As is well known, solid-state image pickup devices are mainly classified into the MOS type and CCD type. In this embodiment of the present invention, the case of the frame transfer type CCD will be explained. Such a CCD is shown in FIG. 1. As shown in FIG. 1, the frame transfer type CCD comprises: an image pickup part PD; a storage part SD; a readout register RR; and a preamplifier AD which is on-chipped thereon. The image pickup part PD is provided with an optical black part OB to form a signal which is used as a reference black level signal when the signal is clamped.
Also, in FIG. 2, a reference numeral 1 denotes a solid-state image pickup device (hereinbelow, abbreviated as a CCD) as image pickup means; 2 is a driver to drive the CCD 1; 3 is a clock generator as signal generating means for controlling each circuit; 4 a clamp circuit; 5 an amplifier; 6 a first blanking circuit as blanking means; 7 a signal processor; 8 a feedback (F-B) clamp circuit as feedback clamping means; and 9 a second blanking circuit. On the other hand, in FIG. 4, a numeral 41 indicates a DC amplifier; 42 is a sample and hold (S/H) circuit; 43 an error amplifier; and 44 a clamp circuit as clamping means.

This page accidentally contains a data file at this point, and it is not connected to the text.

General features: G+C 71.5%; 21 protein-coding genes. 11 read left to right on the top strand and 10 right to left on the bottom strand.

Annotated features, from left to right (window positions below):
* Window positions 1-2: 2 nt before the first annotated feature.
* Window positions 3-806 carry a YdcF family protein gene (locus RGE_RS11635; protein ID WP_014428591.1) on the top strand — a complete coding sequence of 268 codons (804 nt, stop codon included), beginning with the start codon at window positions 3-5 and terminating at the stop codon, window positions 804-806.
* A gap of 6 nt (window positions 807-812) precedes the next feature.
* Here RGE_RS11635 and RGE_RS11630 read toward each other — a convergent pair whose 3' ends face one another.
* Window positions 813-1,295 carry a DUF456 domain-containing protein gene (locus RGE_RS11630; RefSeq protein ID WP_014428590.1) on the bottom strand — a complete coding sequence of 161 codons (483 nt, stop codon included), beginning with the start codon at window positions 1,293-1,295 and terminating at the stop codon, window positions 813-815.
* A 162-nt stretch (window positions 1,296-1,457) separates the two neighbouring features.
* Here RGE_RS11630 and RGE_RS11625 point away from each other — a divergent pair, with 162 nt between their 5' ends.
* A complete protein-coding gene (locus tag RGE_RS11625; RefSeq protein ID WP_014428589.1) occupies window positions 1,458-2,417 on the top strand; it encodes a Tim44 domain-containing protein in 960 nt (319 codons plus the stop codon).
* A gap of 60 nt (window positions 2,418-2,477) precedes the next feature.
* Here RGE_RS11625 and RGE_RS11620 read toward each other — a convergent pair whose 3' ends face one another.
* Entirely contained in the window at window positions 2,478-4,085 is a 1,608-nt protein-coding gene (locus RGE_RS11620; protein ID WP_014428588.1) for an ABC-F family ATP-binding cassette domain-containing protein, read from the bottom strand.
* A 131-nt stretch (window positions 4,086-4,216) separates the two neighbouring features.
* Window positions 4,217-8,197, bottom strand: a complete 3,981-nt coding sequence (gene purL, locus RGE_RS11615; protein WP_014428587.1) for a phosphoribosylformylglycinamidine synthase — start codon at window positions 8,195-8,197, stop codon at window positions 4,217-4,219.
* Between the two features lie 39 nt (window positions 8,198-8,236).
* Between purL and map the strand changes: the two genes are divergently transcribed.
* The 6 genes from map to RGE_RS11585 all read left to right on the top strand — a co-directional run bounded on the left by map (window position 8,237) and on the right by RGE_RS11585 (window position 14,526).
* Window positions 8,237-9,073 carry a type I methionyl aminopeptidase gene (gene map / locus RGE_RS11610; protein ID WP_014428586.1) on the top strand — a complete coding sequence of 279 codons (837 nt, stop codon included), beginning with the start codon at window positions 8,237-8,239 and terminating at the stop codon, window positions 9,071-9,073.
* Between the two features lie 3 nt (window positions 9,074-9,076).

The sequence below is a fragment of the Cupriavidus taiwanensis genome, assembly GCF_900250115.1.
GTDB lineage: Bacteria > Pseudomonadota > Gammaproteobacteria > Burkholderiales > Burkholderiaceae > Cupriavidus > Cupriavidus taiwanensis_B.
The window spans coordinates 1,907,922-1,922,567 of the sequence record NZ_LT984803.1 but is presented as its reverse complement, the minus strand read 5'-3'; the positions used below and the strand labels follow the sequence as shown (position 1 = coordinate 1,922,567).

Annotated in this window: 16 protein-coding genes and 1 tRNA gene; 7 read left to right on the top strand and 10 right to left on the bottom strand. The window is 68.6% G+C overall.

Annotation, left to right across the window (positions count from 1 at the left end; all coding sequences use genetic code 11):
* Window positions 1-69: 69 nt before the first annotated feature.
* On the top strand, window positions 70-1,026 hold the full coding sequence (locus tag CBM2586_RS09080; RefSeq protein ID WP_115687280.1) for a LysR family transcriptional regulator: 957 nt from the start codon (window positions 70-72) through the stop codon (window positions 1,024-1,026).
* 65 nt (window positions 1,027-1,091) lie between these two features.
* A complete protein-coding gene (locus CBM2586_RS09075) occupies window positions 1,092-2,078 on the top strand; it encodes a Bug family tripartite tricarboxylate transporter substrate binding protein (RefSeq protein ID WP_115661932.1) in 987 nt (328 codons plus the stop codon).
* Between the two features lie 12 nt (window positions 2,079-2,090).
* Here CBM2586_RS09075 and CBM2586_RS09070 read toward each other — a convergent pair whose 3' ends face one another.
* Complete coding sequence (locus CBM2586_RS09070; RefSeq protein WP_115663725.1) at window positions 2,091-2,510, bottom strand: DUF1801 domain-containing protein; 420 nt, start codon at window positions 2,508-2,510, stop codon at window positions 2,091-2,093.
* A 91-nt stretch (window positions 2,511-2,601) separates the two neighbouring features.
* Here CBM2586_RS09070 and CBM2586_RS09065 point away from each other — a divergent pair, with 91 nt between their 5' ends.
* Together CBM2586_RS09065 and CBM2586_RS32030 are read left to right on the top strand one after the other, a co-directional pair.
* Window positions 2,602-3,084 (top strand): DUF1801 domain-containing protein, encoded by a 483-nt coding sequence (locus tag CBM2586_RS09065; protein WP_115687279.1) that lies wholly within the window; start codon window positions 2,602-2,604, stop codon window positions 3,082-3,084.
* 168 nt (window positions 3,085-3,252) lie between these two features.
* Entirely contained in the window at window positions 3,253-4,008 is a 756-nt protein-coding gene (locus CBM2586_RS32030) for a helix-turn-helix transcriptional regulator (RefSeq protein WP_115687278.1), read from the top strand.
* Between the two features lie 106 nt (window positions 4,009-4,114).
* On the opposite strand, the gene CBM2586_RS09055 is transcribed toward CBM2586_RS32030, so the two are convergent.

The operation of the embodiment with such an arrangement will be described.